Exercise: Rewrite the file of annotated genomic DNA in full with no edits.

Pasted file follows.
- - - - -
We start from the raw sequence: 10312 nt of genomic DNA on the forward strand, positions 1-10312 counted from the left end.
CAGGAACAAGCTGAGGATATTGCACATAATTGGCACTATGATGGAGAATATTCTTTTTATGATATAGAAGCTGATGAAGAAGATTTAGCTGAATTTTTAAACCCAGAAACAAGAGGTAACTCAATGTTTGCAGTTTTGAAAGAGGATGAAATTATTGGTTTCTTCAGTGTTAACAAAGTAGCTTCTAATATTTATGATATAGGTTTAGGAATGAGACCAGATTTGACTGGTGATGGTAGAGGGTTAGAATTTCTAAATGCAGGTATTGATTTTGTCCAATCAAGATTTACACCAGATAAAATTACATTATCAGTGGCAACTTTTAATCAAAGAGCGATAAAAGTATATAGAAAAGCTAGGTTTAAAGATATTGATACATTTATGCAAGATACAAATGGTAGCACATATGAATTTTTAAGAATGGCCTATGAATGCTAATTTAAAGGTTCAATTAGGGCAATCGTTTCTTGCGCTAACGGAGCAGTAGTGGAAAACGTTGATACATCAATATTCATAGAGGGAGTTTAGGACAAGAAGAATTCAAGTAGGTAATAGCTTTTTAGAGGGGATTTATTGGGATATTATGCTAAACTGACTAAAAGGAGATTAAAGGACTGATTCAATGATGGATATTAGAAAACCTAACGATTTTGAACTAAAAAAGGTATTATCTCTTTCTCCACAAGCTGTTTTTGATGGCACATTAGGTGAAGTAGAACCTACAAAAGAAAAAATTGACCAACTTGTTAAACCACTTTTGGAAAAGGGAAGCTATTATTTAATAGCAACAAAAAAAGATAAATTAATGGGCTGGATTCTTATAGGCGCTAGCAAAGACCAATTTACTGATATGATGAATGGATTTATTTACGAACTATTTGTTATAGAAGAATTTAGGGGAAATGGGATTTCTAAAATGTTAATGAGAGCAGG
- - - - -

We start from the raw sequence: 10312 nt of genomic DNA on the forward strand, positions 1-10312 counted from the left end.
CAGGAACAAGCTGAGGATATTGCACATAATTGGCACTATGATGGAGAATATTCTTTTTATGATATAGAAGCTGATGAAGAAGATTTAGCTGAATTTTTAAACCCAGAAACAAGAGGTAACTCAATGTTTGCAGTTTTGAAAGAGGATGAAATTATTGGTTTCTTCAGTGTTAACAAAGTAGCTTCTAATATTTATGATATAGGTTTAGGAATGAGACCAGATTTGACTGGTGATGGTAGAGGGTTAGAATTTCTAAATGCAGGTATTGATTTTGTCCAATCAAGATTTACACCAGATAAAATTACATTATCAGTGGCAACTTTTAATCAAAGAGCGATAAAAGTATATAGAAAAGCTAGGTTTAAAGATATTGATACATTTATGCAAGATACAAATGGTAGCACATATGAATTTTTAAGAATGGCCTATGAATGCTAATTTAAAGGTTCAATTAGGGCAATCGTTTCTTGCGCTAACGGAGCAGTAGTGGAAAACGTTGATACATCAATATTCATAGAGGGAGTTTAGGACAAGAAGAATTCAAGTAGGTAATAGCTTTTTAGAGGGGATTTATTGGGATATTATGCTAAACTGACTAAAAGGAGATTAAAGGACTGATTCAATGATGGATATTAGAAAACCTAACGATTTTGAACTAAAAAAGGTATTATCTCTTTCTCCACAAGCTGTTTTTGATGGCACATTAGGTGAAGTAGAACCTACAAAAGAAAAAATTGACCAACTTGTTAAACCACTTTTGGAAAAGGGAAGCTATTATTTAATAGCAACAAAAAAAGATAAATTAATGGGCTGGATTCTTATAGGCGCTAGCAAAGACCAATTTACTGATATGATGAATGGATTTATTTACGAACTATTTGTTATAGAAGAATTTAGGGGAAATGGGATTTCTAAAATGTTAATGAGAGCAGG